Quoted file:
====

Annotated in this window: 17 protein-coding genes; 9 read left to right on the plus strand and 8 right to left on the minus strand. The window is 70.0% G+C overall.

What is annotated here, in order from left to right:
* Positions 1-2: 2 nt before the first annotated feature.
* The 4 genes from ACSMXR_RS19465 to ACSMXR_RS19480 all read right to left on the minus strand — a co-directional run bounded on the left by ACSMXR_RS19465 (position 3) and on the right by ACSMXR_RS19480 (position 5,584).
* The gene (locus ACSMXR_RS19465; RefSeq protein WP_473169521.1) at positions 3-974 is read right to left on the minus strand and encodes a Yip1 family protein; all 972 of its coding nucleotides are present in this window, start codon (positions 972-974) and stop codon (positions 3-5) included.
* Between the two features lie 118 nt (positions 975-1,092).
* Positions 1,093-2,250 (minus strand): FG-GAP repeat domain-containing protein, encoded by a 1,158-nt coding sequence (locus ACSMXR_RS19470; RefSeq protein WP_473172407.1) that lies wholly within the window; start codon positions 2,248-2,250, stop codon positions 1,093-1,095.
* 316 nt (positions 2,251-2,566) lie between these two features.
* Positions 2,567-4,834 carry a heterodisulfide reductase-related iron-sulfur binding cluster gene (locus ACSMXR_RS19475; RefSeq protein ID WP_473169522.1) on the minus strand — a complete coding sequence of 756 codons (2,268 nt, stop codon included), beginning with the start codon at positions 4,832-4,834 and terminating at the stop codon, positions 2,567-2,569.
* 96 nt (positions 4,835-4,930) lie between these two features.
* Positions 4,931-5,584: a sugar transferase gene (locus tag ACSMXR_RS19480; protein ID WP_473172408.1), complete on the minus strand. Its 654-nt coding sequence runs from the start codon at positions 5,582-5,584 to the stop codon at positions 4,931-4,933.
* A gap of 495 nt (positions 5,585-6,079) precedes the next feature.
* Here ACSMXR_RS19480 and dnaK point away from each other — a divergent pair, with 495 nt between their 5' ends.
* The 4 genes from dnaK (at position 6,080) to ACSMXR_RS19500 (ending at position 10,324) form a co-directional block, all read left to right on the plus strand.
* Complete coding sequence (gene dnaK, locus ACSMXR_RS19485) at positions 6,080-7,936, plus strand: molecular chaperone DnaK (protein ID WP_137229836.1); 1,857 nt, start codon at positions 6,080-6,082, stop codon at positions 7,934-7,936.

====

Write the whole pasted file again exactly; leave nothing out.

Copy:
Annotated in this window: 17 protein-coding genes; 9 read left to right on the plus strand and 8 right to left on the minus strand. The window is 70.0% G+C overall.

What is annotated here, in order from left to right:
* Positions 1-2: 2 nt before the first annotated feature.
* The 4 genes from ACSMXR_RS19465 to ACSMXR_RS19480 all read right to left on the minus strand — a co-directional run bounded on the left by ACSMXR_RS19465 (position 3) and on the right by ACSMXR_RS19480 (position 5,584).
* The gene (locus ACSMXR_RS19465; RefSeq protein WP_473169521.1) at positions 3-974 is read right to left on the minus strand and encodes a Yip1 family protein; all 972 of its coding nucleotides are present in this window, start codon (positions 972-974) and stop codon (positions 3-5) included.
* Between the two features lie 118 nt (positions 975-1,092).
* Positions 1,093-2,250 (minus strand): FG-GAP repeat domain-containing protein, encoded by a 1,158-nt coding sequence (locus ACSMXR_RS19470; RefSeq protein WP_473172407.1) that lies wholly within the window; start codon positions 2,248-2,250, stop codon positions 1,093-1,095.
* 316 nt (positions 2,251-2,566) lie between these two features.
* Positions 2,567-4,834 carry a heterodisulfide reductase-related iron-sulfur binding cluster gene (locus ACSMXR_RS19475; RefSeq protein ID WP_473169522.1) on the minus strand — a complete coding sequence of 756 codons (2,268 nt, stop codon included), beginning with the start codon at positions 4,832-4,834 and terminating at the stop codon, positions 2,567-2,569.
* 96 nt (positions 4,835-4,930) lie between these two features.
* Positions 4,931-5,584: a sugar transferase gene (locus tag ACSMXR_RS19480; protein ID WP_473172408.1), complete on the minus strand. Its 654-nt coding sequence runs from the start codon at positions 5,582-5,584 to the stop codon at positions 4,931-4,933.
* A gap of 495 nt (positions 5,585-6,079) precedes the next feature.
* Here ACSMXR_RS19480 and dnaK point away from each other — a divergent pair, with 495 nt between their 5' ends.
* The 4 genes from dnaK (at position 6,080) to ACSMXR_RS19500 (ending at position 10,324) form a co-directional block, all read left to right on the plus strand.
* Complete coding sequence (gene dnaK, locus ACSMXR_RS19485) at positions 6,080-7,936, plus strand: molecular chaperone DnaK (protein ID WP_137229836.1); 1,857 nt, start codon at positions 6,080-6,082, stop codon at positions 7,934-7,936.